I also disabled fastcgi for the moment. It seemed to work out of the box, however the memory requirements seem to be even worse than before and I was getting the strange out of memory errors very frequently. The CGI performance doesn't seem to be too bad right now and we'll see how things are after the eventual TextDrive transition to Solaris.

All in all, so far, so good. I'll have to spend some time investigating some of the new features. I got the updated authentication options working (with some difficulty involving the __trans business) except for the option to register directly with the blog, for instance.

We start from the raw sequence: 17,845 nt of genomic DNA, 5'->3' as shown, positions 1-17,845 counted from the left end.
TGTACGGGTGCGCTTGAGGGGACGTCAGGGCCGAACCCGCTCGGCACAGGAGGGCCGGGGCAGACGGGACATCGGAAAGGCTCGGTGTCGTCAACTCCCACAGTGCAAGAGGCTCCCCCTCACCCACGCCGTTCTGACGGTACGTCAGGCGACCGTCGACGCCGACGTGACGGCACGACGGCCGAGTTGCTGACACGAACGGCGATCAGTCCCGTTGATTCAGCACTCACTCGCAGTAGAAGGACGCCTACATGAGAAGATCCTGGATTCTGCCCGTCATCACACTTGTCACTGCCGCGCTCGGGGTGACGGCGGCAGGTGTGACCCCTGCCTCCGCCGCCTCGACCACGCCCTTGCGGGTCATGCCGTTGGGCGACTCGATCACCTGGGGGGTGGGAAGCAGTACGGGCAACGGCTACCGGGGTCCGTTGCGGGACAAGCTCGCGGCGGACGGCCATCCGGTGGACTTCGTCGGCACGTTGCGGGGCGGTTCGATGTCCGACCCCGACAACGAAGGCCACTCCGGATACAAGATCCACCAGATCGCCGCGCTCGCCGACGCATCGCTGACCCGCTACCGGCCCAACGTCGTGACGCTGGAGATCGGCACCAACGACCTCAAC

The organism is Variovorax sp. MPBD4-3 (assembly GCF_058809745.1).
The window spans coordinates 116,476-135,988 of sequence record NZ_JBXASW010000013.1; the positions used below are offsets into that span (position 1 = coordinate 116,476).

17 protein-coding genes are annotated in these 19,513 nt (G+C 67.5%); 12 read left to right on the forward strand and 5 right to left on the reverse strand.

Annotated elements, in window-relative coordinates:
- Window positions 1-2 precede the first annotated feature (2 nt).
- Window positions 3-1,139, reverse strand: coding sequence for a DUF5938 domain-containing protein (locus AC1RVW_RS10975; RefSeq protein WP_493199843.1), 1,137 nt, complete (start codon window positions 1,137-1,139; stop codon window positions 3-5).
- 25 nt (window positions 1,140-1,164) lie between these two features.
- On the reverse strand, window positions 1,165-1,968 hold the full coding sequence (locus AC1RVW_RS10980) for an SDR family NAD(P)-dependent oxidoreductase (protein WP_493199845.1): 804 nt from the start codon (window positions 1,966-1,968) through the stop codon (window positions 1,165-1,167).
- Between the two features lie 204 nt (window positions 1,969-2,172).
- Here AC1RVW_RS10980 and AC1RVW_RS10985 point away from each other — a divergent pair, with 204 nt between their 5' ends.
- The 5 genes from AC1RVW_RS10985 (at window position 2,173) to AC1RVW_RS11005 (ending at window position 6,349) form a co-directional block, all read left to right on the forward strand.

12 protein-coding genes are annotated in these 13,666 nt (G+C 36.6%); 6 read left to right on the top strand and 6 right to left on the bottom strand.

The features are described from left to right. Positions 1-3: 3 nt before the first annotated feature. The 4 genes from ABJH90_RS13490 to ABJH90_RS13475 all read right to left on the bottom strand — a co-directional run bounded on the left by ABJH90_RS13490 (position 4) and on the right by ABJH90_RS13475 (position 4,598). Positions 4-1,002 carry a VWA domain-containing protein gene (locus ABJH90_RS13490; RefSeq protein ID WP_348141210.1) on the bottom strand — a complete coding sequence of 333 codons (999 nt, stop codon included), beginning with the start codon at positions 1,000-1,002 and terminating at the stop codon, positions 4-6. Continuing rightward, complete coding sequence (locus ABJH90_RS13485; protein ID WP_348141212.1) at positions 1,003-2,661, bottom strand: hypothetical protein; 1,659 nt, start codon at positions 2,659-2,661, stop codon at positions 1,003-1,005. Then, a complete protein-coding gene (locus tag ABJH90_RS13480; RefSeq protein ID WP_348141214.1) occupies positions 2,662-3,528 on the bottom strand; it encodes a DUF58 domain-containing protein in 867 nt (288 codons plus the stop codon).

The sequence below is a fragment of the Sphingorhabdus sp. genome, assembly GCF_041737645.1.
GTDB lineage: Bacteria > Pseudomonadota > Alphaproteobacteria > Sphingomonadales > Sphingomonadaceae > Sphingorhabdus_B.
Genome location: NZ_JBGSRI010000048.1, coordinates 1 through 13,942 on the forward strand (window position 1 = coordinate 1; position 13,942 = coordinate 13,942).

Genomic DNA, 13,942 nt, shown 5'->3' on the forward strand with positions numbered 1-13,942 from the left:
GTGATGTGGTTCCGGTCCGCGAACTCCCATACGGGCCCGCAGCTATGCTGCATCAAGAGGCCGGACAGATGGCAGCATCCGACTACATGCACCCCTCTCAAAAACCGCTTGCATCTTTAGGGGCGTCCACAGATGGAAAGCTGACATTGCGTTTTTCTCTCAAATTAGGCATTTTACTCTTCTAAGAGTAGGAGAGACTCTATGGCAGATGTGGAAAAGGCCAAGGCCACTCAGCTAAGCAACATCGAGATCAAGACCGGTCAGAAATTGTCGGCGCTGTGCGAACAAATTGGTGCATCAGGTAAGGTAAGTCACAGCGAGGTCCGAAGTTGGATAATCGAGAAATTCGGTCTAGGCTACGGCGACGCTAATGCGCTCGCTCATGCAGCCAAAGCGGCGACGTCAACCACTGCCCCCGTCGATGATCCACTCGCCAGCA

Update: One more dynamic publishing snag. It seems that when I delete a comment via the admin interface, the change won't be reflected on dynamically published pages. It is reflected on static pages, so the actual comment disappears from the entry. But the indexes still publish the cached version with the comment total unchanged. The work around seems to be to jog MT to clear the cache by turning caching off and then back on after deleting a comment. I haven't tested this with deleting other content, but the process of actually making a comment on the page seems to work just fine.

June 22, 2007

With great power comes great responsibility

I was recently trawling through our site logs when I noticed that an IP address registered to Google had been doing an awful lot of searches on this blog lately, which made me think: "Hey, I haven't googled myself lately. Maybe this site's gone up in page rank."